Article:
There’s no escaping summer. It is so hot outside that we are tempted to turn the air-con on, deliberately ignoring how it reflects on our next electric bill. It’s either we endure the high electricity costs or we look for alternative ways to keep our home cool this summer. Surely, you’d choose the second option. Let’s not get hot under the collar with these smart tips.
About 30% of the heat we feel inside our homes creeps through the windows. Use curtains or blinds to lower the indoor temperature to lower the indoor temperature. This can save you up to 7% on your bill. Also, keep the doors closed on rooms that receive the most heat during the day to contain the coldness in the area where you need it most. Keep the windows open during nighttime to let the cool air in.
Instead of turning the air-conditioning on, you may use a misting fan. If you aren’t comfortable with the additional investment, you may DIY. Place a bowl of ice in front of your electric fan. The fan will blow chilly and misty air that is also effective in keeping the heat at bay, by up to 4 degrees cooler. Turn the exhaust fan too to force the hot air out. Do it for 15 to 20 minutes every 3 hours.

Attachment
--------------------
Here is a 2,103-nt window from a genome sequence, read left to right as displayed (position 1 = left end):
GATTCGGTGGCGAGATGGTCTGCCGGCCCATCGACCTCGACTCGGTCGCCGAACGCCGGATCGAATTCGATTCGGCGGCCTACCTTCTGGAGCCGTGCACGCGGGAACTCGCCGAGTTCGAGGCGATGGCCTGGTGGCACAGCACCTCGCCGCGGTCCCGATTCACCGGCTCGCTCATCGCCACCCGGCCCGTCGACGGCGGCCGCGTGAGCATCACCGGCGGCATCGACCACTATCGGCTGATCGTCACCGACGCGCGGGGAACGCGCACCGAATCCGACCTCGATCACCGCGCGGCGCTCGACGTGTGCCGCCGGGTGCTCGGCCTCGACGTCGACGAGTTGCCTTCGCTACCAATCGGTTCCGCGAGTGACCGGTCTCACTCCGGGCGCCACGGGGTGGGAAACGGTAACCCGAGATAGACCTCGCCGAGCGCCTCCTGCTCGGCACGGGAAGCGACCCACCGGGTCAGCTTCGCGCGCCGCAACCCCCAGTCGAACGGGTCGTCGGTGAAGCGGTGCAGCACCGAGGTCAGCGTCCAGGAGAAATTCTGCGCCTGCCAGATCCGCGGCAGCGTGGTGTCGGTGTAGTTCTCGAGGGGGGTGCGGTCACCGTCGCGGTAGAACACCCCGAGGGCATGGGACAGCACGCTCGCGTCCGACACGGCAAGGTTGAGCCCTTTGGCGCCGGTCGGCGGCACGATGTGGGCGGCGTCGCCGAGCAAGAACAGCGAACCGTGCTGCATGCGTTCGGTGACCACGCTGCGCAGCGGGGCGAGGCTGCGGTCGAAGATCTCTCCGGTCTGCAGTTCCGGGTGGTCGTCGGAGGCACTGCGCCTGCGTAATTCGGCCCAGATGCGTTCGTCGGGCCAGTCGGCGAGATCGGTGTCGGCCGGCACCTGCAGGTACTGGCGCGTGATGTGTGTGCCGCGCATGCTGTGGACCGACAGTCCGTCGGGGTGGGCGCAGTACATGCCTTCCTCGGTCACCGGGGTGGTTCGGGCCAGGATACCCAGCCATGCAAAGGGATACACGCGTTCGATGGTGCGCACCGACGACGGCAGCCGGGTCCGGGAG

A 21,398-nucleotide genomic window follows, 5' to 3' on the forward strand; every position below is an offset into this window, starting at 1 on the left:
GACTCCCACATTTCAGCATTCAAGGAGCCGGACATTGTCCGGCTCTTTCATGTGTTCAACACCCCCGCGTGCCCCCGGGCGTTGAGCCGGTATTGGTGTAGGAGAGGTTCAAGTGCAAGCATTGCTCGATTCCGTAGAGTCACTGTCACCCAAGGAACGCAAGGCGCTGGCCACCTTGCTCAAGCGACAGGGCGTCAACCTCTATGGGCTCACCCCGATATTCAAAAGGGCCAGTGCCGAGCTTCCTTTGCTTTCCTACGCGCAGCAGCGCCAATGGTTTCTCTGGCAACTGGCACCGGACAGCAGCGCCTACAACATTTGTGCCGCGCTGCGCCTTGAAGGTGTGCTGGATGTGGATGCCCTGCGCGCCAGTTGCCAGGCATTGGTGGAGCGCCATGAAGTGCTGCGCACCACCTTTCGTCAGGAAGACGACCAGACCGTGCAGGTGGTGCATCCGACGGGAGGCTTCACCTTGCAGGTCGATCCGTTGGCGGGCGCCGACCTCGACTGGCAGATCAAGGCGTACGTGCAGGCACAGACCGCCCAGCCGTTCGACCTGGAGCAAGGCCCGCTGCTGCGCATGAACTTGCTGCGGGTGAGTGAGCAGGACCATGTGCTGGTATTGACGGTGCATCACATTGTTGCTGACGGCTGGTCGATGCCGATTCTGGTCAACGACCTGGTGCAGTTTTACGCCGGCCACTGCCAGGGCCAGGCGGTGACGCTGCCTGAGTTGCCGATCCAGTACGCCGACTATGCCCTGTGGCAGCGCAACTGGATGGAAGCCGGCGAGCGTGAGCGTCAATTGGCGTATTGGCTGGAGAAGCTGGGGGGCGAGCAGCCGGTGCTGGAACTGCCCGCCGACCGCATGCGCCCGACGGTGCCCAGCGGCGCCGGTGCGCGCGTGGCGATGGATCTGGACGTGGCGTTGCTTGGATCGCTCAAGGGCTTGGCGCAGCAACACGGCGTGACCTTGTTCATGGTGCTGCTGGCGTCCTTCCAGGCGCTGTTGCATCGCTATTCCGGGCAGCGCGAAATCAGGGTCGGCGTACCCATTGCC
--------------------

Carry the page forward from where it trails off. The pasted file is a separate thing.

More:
Save your fleece blankets on cold December nights. Use bedsheets and blankets made from breathable fabrics instead. Cotton will keep you cooler at night. You may also use linen sheets and pillowcases, but they won’t be as soft and comfortable as cotton. Make sure that you are wearing weather-appropriate clothes, too.
If you are not using it, you should turn the light off. This is especially true if you are using incandescent lights which consume up to 90% of the heat they actually emit. Or, you may replace them with CFLs (compact fluorescent lamps) or LEDs (light-emitting diodes). These are much cooler, which also means they can lower the bill.
The same goes for our electric appliances. Even if you turn it off, these appliances still generate heat. If you are not using any of them, you might as well unplug it. Or, you may use a power strip (or surge protector) to power off the equipment completely.
Indoor plants, aside from giving out the oxygen we need and absorbing carbon dioxide, also purify the air naturally. Hence, move some of your outdoor plants and put them on the corners. Better yet, place them in places where they can absorb most heat such as the window sills. They also need it.
Energy-efficiency improvements inside our home need not be costly. The simple tricks discussed above aim to keep the outdoor heat outside while keeping indoor air cooler. And, without the skyrocketing electric bills!